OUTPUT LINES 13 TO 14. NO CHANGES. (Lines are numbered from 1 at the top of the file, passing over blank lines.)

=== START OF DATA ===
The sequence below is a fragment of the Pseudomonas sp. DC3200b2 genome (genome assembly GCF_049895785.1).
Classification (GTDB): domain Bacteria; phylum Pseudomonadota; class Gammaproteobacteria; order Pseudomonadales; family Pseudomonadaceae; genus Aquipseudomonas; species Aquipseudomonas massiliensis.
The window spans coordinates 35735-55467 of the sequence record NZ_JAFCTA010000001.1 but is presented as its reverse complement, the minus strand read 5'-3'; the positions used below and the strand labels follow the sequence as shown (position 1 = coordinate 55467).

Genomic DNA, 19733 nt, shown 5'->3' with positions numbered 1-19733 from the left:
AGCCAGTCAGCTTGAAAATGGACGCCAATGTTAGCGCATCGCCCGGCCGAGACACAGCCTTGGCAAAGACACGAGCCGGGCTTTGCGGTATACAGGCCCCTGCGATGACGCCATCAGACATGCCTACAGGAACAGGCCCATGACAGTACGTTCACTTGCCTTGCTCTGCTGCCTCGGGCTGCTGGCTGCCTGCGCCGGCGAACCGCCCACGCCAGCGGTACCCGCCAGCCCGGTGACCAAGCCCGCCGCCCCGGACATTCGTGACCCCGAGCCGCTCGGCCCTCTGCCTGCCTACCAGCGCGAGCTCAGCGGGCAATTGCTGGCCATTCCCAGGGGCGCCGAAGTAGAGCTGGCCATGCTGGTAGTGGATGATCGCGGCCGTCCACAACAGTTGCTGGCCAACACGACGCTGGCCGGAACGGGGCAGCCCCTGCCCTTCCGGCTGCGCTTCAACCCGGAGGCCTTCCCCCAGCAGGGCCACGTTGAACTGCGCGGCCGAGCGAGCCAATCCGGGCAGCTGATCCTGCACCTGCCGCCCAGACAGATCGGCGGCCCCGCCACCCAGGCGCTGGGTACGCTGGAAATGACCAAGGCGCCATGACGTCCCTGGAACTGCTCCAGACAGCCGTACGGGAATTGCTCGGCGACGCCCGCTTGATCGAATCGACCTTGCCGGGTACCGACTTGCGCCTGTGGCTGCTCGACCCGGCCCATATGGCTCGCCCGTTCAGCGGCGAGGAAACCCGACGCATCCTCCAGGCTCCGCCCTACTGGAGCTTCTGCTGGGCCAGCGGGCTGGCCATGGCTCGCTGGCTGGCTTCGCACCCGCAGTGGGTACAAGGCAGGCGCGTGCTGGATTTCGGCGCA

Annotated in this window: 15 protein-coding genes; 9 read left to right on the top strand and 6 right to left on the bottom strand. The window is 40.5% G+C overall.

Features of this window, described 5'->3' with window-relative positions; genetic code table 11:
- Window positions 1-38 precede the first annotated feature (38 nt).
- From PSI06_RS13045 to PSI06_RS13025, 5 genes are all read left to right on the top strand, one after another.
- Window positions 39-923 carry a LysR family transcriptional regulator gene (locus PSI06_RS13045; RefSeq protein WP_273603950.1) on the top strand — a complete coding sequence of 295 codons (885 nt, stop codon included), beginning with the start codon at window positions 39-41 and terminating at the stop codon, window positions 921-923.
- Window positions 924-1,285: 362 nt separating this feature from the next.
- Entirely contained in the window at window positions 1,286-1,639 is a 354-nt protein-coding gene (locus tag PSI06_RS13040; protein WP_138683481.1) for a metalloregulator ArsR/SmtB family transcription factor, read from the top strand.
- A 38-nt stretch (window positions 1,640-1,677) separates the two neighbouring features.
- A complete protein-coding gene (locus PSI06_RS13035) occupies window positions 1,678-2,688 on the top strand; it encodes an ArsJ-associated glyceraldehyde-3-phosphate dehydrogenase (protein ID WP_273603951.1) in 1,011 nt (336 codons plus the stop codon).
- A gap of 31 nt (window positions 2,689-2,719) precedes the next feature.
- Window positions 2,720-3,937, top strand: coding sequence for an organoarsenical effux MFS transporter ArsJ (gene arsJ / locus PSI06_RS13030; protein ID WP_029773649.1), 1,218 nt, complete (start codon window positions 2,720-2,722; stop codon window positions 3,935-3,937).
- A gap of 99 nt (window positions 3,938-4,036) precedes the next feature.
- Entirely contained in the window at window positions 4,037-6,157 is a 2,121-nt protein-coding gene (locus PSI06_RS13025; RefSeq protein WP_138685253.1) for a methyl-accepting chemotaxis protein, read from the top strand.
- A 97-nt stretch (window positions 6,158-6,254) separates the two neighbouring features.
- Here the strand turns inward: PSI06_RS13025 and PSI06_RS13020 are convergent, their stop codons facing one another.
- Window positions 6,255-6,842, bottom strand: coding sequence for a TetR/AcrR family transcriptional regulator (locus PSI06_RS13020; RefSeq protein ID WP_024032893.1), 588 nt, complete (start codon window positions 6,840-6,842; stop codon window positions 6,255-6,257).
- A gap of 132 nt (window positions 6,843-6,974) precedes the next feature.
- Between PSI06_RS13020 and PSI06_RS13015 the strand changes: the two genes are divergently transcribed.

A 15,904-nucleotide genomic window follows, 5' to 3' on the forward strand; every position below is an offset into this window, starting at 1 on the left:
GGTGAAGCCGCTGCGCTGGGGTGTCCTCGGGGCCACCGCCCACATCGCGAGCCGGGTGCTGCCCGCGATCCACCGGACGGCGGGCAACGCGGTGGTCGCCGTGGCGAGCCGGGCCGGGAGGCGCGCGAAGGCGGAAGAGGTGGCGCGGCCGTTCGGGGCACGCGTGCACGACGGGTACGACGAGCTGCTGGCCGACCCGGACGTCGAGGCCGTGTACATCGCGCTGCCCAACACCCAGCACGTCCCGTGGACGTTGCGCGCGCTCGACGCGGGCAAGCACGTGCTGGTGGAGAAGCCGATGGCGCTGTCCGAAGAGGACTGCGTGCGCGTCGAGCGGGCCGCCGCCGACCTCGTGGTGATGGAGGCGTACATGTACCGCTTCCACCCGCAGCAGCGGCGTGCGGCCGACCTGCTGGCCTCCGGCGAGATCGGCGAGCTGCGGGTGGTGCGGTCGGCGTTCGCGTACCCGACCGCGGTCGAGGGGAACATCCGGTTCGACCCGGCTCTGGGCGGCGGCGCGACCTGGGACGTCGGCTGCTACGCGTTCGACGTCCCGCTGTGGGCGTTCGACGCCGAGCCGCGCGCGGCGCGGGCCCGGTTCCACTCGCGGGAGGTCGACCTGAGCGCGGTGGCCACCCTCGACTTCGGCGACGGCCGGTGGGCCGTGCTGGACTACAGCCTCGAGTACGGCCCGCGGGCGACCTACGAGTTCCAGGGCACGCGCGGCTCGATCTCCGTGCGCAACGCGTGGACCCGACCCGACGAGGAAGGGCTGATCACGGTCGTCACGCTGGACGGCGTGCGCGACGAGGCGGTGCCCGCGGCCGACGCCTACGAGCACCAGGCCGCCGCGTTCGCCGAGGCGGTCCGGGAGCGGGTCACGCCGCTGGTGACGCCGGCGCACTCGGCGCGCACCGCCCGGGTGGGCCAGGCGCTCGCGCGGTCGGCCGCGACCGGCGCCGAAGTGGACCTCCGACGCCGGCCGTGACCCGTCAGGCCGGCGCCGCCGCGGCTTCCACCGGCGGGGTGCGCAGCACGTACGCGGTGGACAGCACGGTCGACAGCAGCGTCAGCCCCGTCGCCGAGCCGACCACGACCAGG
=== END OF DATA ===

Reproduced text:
- A 38-nt stretch (window positions 1,640-1,677) separates the two neighbouring features.
- A complete protein-coding gene (locus PSI06_RS13035) occupies window positions 1,678-2,688 on the top strand; it encodes an ArsJ-associated glyceraldehyde-3-phosphate dehydrogenase (protein ID WP_273603951.1) in 1,011 nt (336 codons plus the stop codon).